After How Many Months Does a Dog Stop Giving the Puppies Milk?

by Jo Chester
    Start large breed puppies on soft food at 3 weeks of age, to reduce their mother's physical stress.

    Start large breed puppies on soft food at 3 weeks of age, to reduce their mother's physical stress.

    Comstock/Comstock/Getty Images

    The processes of lactation and weaning are natural and usually require little intervention on your part. Lactation -- milk production -- begins with the birth of the first puppy, when the newborn’s nose passes the cervix during delivery and stimulates hormone production. As long as the mother dog remains in good health and receives an adequate diet, lactation can continue for several weeks after the puppies are weaned.

    Milk production depends on several hormones as well as the puppies’ suckling. The process of milk production and its removal through the mother’s teats is called lactation. For the first several weeks of puppies' lives, they are completely dependent on nursing from their mother, whose nutritional demands often reach 300 percent of her non-lactating needs. A lactating dog should eat several times daily and should have fresh water on demand to ensure she is receiving enough fluid to produce the milk her puppies need.

    The momma dog produces the most milk during the third or fourth week after delivery. It is at this time that puppies can eat some soft food to supplement their mother’s milk. However, puppies should be allowed to continue nursing on their mother until at least 6 weeks of age for larger puppies and until 8 weeks for smaller or toy-sized breeds. As puppies begin to eat more solid food, they will begin to remove less milk through the mother’s teats, slowing milk production.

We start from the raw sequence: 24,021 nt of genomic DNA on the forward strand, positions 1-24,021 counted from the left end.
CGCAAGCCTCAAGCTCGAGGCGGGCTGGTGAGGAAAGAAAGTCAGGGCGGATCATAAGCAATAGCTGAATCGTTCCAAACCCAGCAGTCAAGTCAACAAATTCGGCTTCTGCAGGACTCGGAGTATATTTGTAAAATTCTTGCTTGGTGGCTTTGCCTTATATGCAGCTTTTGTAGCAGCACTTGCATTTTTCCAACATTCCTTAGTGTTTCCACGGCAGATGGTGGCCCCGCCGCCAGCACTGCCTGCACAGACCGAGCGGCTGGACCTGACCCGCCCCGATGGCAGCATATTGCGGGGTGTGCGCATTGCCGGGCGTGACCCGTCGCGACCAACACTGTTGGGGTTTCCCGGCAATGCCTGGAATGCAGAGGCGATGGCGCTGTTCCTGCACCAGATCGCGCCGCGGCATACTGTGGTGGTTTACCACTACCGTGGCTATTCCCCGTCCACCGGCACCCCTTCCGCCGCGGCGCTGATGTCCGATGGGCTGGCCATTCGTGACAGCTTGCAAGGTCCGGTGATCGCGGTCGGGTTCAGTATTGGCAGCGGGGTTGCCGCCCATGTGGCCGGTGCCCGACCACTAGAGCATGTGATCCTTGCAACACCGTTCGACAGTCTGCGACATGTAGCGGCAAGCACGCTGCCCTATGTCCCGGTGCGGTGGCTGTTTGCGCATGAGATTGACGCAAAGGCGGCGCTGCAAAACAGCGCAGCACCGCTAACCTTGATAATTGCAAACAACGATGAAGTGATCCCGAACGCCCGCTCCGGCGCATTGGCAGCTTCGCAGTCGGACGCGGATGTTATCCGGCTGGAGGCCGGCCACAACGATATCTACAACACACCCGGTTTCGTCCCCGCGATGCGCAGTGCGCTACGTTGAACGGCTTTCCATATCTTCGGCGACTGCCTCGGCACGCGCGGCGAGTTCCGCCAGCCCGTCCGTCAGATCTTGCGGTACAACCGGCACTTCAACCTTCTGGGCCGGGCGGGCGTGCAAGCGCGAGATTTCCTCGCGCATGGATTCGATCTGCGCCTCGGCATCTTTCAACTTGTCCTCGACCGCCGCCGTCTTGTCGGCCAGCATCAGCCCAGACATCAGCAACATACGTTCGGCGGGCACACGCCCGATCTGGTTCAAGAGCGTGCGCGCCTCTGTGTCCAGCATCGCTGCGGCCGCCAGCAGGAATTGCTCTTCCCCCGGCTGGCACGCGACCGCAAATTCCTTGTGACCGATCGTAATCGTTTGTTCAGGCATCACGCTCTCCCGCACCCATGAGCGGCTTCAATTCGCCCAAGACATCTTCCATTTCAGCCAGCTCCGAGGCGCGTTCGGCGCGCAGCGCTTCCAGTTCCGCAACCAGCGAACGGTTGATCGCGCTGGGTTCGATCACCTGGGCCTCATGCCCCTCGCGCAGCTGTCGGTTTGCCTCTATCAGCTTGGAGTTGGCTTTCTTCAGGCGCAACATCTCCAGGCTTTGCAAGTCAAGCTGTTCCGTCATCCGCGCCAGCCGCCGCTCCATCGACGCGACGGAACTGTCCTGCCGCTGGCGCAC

Momma dog’s milk glands and teats become swollen with milk as nursing becomes less frequent. This engorgement causes her body to slow milk production. When nursing ceases entirely, engorgement causes milk production to stop. It may be beneficial to withhold the mother dog’s food from her on the day that her puppies are removed from her to ensure that milk production stops. A dog who continues to produce milk after her puppies have been weaned is at risk of mastitis. Although milk production ceases rapidly after weaning, the mammary glands and tissues continue to be present for about 45 days after the puppies are weaned, after which they atrophy.

    A dog who delivers via cesarean section may experience delayed milk production. This delay occurs because of the lack of cervical stimulation by the puppies’ births. Milk production may occur after puppies begin to root and suck at her teats; however, sometimes milk production does not occur.
    Total lack of milk production is called aglactia. This failed production can occur at any time while the puppies are nursing. The environment in which the mother and her puppies are kept factors into her ability to care for them. Too much stress from excessive activity, noise or heat can reduce milk production. Aglactia can also occur because the dog is taking certain drugs or from insufficient food or water during nursing.
    Mastitis is an infection of the milk gland or mammary tissue that also causes milk production to slow or to cease. It can be caused by bacteria in the environment or from bacteria on the puppies’ paws. Mastitis may be limited to one teat or it can spread to others. Puppies who nurse from infected tissue can become ill or die. Mastitis also puts the mother dog’s life at risk.

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    About the Author

    Jo Chester has been a professional writer and editor for more than a decade. She holds a Master of Arts in professional writing. Chester specializes in dog-related subjects and is a registered agent for Onofrio Dog Show Superintendents. She is also a certified dog trainer and has stewarded at numerous dog shows.

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